The team went 2-2 over break, but big changes on offense mean things are looking up for women’s hockey.

The Bulldogs (3-5-2, 2-2-1 ECACHL) beat then-No. 6 Harvard (3-4-2, 2-2-2), 3-1, for only the second time in 20 years on Nov. 18 before losing to Dartmouth (4-5-0, 2-4-0), 4-2, on Nov. 19. The Elis lost again on Friday, this time to Providence (8-3-2), 3-1, in a closely fought game that was only put out of reach by an empty-netter late in the third. But Yale head coach Hilary Witt’s new strategy of four offensive lines began to pay off on Saturday, when the Bulldogs exploded on offense, crushing Niagara (4-7-1), 9-1.

Kelsey Johnson ’07, a defender who was switched to forward as part of the new offensive scheme, said the Elis’ most recent win was especially encouraging after the loss to Providence.

“We suffered a tough loss on Friday and got together and came back in a way that we hadn’t before,” Johnson said. “We’re hoping that being able to bounce back from such an upsetting loss can be the beginning of a more consistent intensity and team effort.”

One of the Bulldogs’ problems this season has been consistency. The Elis started the season having trouble in the opening periods of games, but they have also faced problems being consistent day-to-day. They have split nearly every weekend series this season.

Saturday’s Niagara game was close early. The Purple Eagles answered Christina Sharun’s ’07 goal at 10:32 with one of their own just 14 seconds later. Deena Caplette ’06 would score the eventual game-winner at 18:41, but the two teams played evenly through most of the first and second periods. The offensive onslaught really began late in the second, when Sharun and Nina Resor ’07 both scored to put the Bulldogs up 4-1.

No one could have guessed the Elis would more than double their lead in the third period. Lisa Jacque ’06, Caplette, Sarah Tittman ’09, Johnson and Kristin Savard ’07 all scored in the final frame, and 16 different Elis had at least a point in the game. Every one of Witt’s new lines scored at least once.

Goalie Sarah Love ’06 said she saw the team coming together offensively in the Niagara game.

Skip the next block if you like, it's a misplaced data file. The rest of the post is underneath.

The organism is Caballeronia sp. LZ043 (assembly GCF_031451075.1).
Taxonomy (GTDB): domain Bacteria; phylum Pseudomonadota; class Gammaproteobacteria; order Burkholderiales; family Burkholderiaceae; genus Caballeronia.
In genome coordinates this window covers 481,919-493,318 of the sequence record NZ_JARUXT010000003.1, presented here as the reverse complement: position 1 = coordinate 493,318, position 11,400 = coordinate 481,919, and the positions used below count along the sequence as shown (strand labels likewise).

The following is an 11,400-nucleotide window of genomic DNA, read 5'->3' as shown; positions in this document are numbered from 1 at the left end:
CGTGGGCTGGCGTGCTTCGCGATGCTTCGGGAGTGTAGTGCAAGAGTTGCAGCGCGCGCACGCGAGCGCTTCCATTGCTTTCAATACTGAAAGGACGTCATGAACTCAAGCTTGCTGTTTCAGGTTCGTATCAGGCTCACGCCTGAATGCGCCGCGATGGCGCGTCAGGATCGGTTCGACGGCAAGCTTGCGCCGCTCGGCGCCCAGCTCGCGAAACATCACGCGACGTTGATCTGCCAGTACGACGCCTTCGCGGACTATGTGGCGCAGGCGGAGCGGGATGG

“Against Niagara, we just clicked,” Love said. “Niagara has a strong goalie, but we kept having people go hard to the net to create traffic in front and good things happened.”

But offensive troubles were the rule in the two losses. Dartmouth and Providence outshot the Bulldogs 76-42 over both games.

If Purple Eagles goalkeeper Allison Rutledge had been paying attention to the Elis’ previous two games, she would have had to be surprised by the blistering barrage she faced. But Johnson credited the win partially to the new offensive scheme.

“It has something to do with the four lines,” she said. “Every line scored, every line contributed. The four lines are really going to be a strong point and help us to make all our games a complete team effort.”

Nina Resor said she was relieved just to see the team producing offensively.

“We have definitely struggled with scoring this year, so to score nine goals against Niagara was great,” she said.

Friday’s game against Providence did not go as well. Although the two teams played pretty evenly throughout the game, the early goal by Tittman did not hold up in the face of the Friars’ offense, which produced three unanswered goals for the win. The Providence power-play unit was effective, scoring the final two goals, including one on an open net at 19:19 in the third.

The Elis weren’t coming off a good performance, either. They had lost to unranked Dartmouth at home less than a week earlier. Love had 40 saves, but the Elis couldn’t overcome the Big Green’s offensive onslaught, which produced 44 shots to the Bulldogs’ 18. Dartmouth outworked the Elis, but it was losing a game after leading that hurt the most, Johnson said.

“We felt that we should have won that game and that’s what’s frustrating,” she said. “Luckily we’ll have another shot at them later in the season and we hope to prove that we are the superior team.”

The fact that the Elis had upset then-No. 6 Harvard the night before made losing to Dartmouth a huge disappointment. The Bulldogs had played their hearts out against the Cantabs, denying the best power-play unit in the country (.333) on all six of its opportunities. Love had 46 saves and came within a minute of a shutout.

“Beating Harvard established that the monumental win we had against them last year was not a fluke,” Johnson said.

Caplette opened the scoring early, beating Ali Boe on a power-play at 4:46 in the first. Forward Jenna Spring ’07 doubled the Yale lead less than two minutes into the second on an extra-skater opportunity brought on by a delayed Harvard penalty. Despite the fact that they outshot the Elis in both the second and third periods, the Crimson couldn’t get anything past Love, who was at the top of her game, notching 26 saves in the second period alone.

It wasn’t until Boe was pulled with only seconds left in the game that the Cantabs were able to score. But the empty net soon took its toll on the Crimson, with Tittman scoring on a long shot with 25 seconds left to put the game away.

“Everyone was pumped up and excited to play Harvard,” Love said. “And when we won, it was an amazing feeling.”